Monday, December 7, 2009

More Public Transportation, Less Obesity

The problem of obesity is known to be at an all-time high in the United States, with an ever-increasing number of young people being found to either be obese or be at risk of it. This is, of course, a bit of a severe problem, and the federal government has attempted to take numerous steps to try and fix the problem. However, recent research has also started to delve into what might be the cause for these problems. According to a study that looked into the frequency of obesity in various countries, it seems that there may be a connection between walking, biking, and public transportation and the frequency of obesity in people.

The study has found that countries where walking, biking, or taking public transportation to work, shopping, or school have largely lower frequencies of obesity in the general population. The study found that the higher the rate of use for public transportation and methods such as bicycles or walking, the lower the recorded instances of obesity. It was also noted that Americans, who largely prefer to travel by car from one location to another, have the highest obesity rates in the world, and are also the people least likely to walk, cycle, or take mass transit.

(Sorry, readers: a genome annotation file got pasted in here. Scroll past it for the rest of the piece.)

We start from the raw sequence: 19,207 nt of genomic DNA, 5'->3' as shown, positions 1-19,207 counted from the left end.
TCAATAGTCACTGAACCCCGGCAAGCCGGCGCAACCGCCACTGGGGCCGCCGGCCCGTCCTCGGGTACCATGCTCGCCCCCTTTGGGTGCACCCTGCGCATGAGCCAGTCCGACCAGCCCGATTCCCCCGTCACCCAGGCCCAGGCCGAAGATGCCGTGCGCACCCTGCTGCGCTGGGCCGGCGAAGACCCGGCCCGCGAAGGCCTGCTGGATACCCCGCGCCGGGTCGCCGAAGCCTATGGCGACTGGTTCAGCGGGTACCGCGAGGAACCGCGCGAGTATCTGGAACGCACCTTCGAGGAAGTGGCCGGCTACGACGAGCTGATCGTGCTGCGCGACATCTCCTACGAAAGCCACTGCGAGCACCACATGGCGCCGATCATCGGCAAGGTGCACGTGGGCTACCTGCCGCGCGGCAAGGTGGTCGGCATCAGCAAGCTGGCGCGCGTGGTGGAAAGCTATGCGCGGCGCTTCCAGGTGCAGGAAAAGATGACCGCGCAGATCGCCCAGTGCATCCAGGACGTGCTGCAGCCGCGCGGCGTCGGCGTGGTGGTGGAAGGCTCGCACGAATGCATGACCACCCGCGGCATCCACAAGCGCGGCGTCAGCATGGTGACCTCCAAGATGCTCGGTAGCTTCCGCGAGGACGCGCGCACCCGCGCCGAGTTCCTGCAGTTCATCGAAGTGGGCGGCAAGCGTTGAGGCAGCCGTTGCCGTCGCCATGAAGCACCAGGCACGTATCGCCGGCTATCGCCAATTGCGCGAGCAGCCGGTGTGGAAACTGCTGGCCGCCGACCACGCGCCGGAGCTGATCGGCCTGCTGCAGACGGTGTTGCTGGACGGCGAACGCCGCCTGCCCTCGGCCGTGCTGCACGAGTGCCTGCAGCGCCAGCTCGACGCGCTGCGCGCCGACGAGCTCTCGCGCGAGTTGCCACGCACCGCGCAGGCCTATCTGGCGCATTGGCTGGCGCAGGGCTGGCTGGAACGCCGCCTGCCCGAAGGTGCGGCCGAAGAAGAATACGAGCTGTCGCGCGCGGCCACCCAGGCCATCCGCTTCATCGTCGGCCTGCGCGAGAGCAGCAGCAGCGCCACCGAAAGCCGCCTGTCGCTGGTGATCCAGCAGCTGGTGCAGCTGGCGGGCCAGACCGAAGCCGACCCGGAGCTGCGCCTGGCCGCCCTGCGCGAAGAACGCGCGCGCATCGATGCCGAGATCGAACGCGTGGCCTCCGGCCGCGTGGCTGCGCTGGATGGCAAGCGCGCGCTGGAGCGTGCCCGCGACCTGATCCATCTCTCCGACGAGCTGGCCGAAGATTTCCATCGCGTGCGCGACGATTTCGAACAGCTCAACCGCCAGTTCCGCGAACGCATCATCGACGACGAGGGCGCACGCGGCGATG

An estimated 12% of all people use active transportation in the United States, with 9% of that number walking, 1% riding bikes, and 2% taking a bus or train. As for the rest of the population, the car is found to be the favored means of getting around – incidentally, a third of that segment of the population have been found to be obese. This is in comparison to the 67% of commuters in Latvia, 52% of the population that prefers to walk in the Netherlands, and 62% of Swedes who walk, bike, or use mass transit. The obesity rate for Latvia is at 14%, while the Netherlands has it at 11% - significantly lower than for the US.

Part of the reason for this was found to be the structure of most European cities. The roads tended to be narrower and allowed less traffic flow, discouraging people from using cars. In contrast, US areas have much wider roads to allow for more vehicles to pass, and to speed up the flow of traffic. European cities, therefore, are structured to discourage too many people from driving cars, while American cities are designed to accommodate large numbers of vehicles on the road at once.

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